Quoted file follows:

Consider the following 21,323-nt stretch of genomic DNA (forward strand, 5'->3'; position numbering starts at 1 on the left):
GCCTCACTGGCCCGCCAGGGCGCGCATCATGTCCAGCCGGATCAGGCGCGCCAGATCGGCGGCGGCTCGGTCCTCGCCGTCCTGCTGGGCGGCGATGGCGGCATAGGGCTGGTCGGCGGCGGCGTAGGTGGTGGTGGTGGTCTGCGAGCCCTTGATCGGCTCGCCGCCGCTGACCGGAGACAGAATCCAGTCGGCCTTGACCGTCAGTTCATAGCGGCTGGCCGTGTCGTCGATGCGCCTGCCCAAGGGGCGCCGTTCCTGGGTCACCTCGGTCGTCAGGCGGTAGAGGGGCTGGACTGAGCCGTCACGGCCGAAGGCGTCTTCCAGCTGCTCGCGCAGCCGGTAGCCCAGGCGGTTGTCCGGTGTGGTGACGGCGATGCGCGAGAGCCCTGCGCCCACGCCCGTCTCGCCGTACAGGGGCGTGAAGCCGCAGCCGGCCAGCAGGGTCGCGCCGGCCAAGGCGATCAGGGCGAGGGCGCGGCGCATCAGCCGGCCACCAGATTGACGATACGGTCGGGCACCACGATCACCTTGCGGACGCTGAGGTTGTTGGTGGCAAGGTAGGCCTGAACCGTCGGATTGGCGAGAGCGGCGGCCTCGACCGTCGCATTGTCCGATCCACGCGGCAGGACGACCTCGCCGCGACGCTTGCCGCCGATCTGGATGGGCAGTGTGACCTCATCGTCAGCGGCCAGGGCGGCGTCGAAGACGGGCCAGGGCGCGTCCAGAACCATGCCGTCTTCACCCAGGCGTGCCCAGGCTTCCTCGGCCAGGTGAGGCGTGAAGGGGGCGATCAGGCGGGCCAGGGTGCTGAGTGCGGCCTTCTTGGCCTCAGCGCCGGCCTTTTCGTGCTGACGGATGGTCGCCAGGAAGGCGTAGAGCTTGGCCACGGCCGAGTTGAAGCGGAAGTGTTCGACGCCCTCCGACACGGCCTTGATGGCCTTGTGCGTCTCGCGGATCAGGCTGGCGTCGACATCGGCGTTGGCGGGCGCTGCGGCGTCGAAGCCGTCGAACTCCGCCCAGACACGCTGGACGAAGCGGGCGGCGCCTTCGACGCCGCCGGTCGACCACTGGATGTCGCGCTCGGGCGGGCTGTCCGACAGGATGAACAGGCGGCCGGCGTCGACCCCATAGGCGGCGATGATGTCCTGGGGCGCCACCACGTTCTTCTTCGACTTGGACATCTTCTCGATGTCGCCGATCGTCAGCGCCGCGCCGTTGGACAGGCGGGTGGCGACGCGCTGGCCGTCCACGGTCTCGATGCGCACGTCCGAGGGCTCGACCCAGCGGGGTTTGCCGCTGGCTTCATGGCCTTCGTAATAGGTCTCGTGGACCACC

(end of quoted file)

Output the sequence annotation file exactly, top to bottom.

Consider the following 21,323-nt stretch of genomic DNA (forward strand, 5'->3'; position numbering starts at 1 on the left):
GCCTCACTGGCCCGCCAGGGCGCGCATCATGTCCAGCCGGATCAGGCGCGCCAGATCGGCGGCGGCTCGGTCCTCGCCGTCCTGCTGGGCGGCGATGGCGGCATAGGGCTGGTCGGCGGCGGCGTAGGTGGTGGTGGTGGTCTGCGAGCCCTTGATCGGCTCGCCGCCGCTGACCGGAGACAGAATCCAGTCGGCCTTGACCGTCAGTTCATAGCGGCTGGCCGTGTCGTCGATGCGCCTGCCCAAGGGGCGCCGTTCCTGGGTCACCTCGGTCGTCAGGCGGTAGAGGGGCTGGACTGAGCCGTCACGGCCGAAGGCGTCTTCCAGCTGCTCGCGCAGCCGGTAGCCCAGGCGGTTGTCCGGTGTGGTGACGGCGATGCGCGAGAGCCCTGCGCCCACGCCCGTCTCGCCGTACAGGGGCGTGAAGCCGCAGCCGGCCAGCAGGGTCGCGCCGGCCAAGGCGATCAGGGCGAGGGCGCGGCGCATCAGCCGGCCACCAGATTGACGATACGGTCGGGCACCACGATCACCTTGCGGACGCTGAGGTTGTTGGTGGCAAGGTAGGCCTGAACCGTCGGATTGGCGAGAGCGGCGGCCTCGACCGTCGCATTGTCCGATCCACGCGGCAGGACGACCTCGCCGCGACGCTTGCCGCCGATCTGGATGGGCAGTGTGACCTCATCGTCAGCGGCCAGGGCGGCGTCGAAGACGGGCCAGGGCGCGTCCAGAACCATGCCGTCTTCACCCAGGCGTGCCCAGGCTTCCTCGGCCAGGTGAGGCGTGAAGGGGGCGATCAGGCGGGCCAGGGTGCTGAGTGCGGCCTTCTTGGCCTCAGCGCCGGCCTTTTCGTGCTGACGGATGGTCGCCAGGAAGGCGTAGAGCTTGGCCACGGCCGAGTTGAAGCGGAAGTGTTCGACGCCCTCCGACACGGCCTTGATGGCCTTGTGCGTCTCGCGGATCAGGCTGGCGTCGACATCGGCGTTGGCGGGCGCTGCGGCGTCGAAGCCGTCGAACTCCGCCCAGACACGCTGGACGAAGCGGGCGGCGCCTTCGACGCCGCCGGTCGACCACTGGATGTCGCGCTCGGGCGGGCTGTCCGACAGGATGAACAGGCGGCCGGCGTCGACCCCATAGGCGGCGATGATGTCCTGGGGCGCCACCACGTTCTTCTTCGACTTGGACATCTTCTCGATGTCGCCGATCGTCAGCGCCGCGCCGTTGGACAGGCGGGTGGCGACGCGCTGGCCGTCCACGGTCTCGATGCGCACGTCCGAGGGCTCGACCCAGCGGGGTTTGCCGCTGGCTTCATGGCCTTCGTAATAGGTCTCGTGGACCACC